Why back AIDS in Africa and elsewhere in the world

HIV VirusIn Africa, the region most affected, have achieved unprecedented reductions in combating HIV and AIDS, as shown by the report of the Organization of United Nations AIDS (UNAIDS).

But newly released figures in other countries, to mark the World AIDS Day on Saturday, show that new infections are rising virus, particularly among young people and the population of men who have sex with men (MSM).
The Agency for Health Protection (HPA) in the UK, shows that the number of HIV diagnoses in MSM reached a rate "unprecedented" in 2011.
The Russian government reported that the number of HIV cases in the first six months of 2012 was 12% higher than the same period last year.
U.S. officials are also concerned about recent trends. The Centers for Disease Control and Prevention (CDC) indicate an increase in "worrying" new infections among MSM and young people 13 to 24 years.
"Among men who have sex with men is perhaps having a false sense of security that give treatments "
Dr. Pedro Cahn
The CDC data show that 26% (1 in 4) of new HIV infections occur in young people: almost 1,000 infections per month.
"It is also alarming that almost 60% of young people with HIV do not know they are infected and could, without being aware, spread the virus to others," the CDC said.
In China, according to the official Xinhua news agency, the number of new cases increased 13% from January to October last and the number of HIV-infected persons aged 50 and over increased 20%.
The country has almost half a million people living with the infection, including almost 70,000 new cases last year, says the Health Ministry was quoted as saying.
And the Chinese government has recognized the problem among men who have sex with men (MSM).

Forgetfulness or carelessness

What these figures show overall? While efforts were concentrated in Africa and other developing countries, have you forgotten to high-risk populations in other countries: the young and the MSM?
Or do these people have become complacent about the disease?
Dr. Pedro Cahn, chief of infectious diseases at the Hospital of Buenos Aires Fernandez and president of the Foundation Guest in Argentina, believes that both factors are having a negative impact on the epidemic.
In Argentina, the expert tells the BBC, the epidemic is showing similar trends in the rest of the world.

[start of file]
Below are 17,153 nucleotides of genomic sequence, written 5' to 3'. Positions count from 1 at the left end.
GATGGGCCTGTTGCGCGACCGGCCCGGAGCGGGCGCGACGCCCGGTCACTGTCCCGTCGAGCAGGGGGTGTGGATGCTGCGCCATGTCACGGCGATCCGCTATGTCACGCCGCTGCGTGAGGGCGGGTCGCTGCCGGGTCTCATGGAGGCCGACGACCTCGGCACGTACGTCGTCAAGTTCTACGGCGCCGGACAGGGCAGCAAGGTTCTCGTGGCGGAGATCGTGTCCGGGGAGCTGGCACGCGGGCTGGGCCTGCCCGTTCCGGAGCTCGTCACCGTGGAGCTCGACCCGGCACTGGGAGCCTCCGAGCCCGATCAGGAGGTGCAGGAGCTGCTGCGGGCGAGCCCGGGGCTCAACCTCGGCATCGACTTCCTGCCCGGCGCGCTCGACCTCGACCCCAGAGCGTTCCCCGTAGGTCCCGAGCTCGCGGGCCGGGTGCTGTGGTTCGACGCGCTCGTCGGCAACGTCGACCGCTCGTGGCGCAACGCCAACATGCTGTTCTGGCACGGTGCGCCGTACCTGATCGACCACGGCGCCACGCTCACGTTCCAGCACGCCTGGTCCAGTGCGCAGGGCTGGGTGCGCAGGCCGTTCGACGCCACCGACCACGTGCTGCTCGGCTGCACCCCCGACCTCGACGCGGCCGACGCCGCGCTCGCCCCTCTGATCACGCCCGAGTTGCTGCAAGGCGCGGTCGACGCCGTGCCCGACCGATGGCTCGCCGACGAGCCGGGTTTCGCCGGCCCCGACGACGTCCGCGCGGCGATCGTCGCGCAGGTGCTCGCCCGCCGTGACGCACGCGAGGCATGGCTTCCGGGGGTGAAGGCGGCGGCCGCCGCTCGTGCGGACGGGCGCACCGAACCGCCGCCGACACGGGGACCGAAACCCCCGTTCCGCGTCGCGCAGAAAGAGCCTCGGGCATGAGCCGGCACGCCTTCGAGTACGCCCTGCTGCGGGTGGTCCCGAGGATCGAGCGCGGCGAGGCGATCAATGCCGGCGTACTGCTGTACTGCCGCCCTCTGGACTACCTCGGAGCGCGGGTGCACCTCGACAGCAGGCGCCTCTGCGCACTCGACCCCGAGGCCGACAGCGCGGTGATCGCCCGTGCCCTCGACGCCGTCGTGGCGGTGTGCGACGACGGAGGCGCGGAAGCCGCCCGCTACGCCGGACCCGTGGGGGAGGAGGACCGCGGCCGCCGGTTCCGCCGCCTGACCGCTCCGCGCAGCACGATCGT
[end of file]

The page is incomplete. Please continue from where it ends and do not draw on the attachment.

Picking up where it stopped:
"While the prevalence in the general population is 0.4%, among MSM prevalence rate is 11% and the trans population (tavestis, transsexual, transgender) is 34%," says the doctor.
The increase, he adds, shows various reasons.
"Among MSM is perhaps having a false sense of security that give treatments," explains infectious.
"It is true that treatments that are getting better, are changing the history of the epidemic and many might think that as the disease now kills is not so serious, because treatment normalizes".
For this might also have stopped using condoms and other forms of sexual protection, adds.
But despite the advances in therapy, the disease remains a serious and disabling disorder, experts say.
HIV causes a continuous assault on the immune system that causes increasing weakness until they can no longer fight off infections.
And any infection from diarrhea or flu, can be lethal.
Besides antiretroviral treatments can also have serious side effects.

Risk groups

In the United States there has been an increase "alarming" of infections among young people.
There are still 34 million people living with HIV.In 2011 there were 2.5 million new infections of the virus and 1.7 million died from causes related to HIV / AIDS.
And about 6.8 million people who need treatment do not have access to this.
The good news, says UNAIDS, is that for the first time have been reduced infections among children. Now the figure is 24% lower than in 2009.
But according to Dr. Pedro Cahn, there is still much more to do to reach the groups that are most at risk around the world, and young MSM.
"Saving babies is always politically popular. Saving gay men, drug addicts and prostitutes are not, and often have to persuade presidents and religious leaders to help "
Michel Sidibé, UNAIDS
"We need to conduct parallel approaches," explains the infectologist the BBC.
"One focused on the general population and other specifically targeting MSM populations and youth. Perhaps these people have to tell their peers, with informal language, using social networks and all the resources used by these groups," the expert.
As said Michel Sidibé, UNAIDS Executive Director, "save babies always politically popular."
"Saving gay men, drug addicts and prostitutes are not, and often have to persuade presidents and religious leaders to help them."
But clearly, he adds, it is now necessary to focus efforts on high-risk groups.


Post a Comment


Copyright © Health Care tube Design by Webdesign Free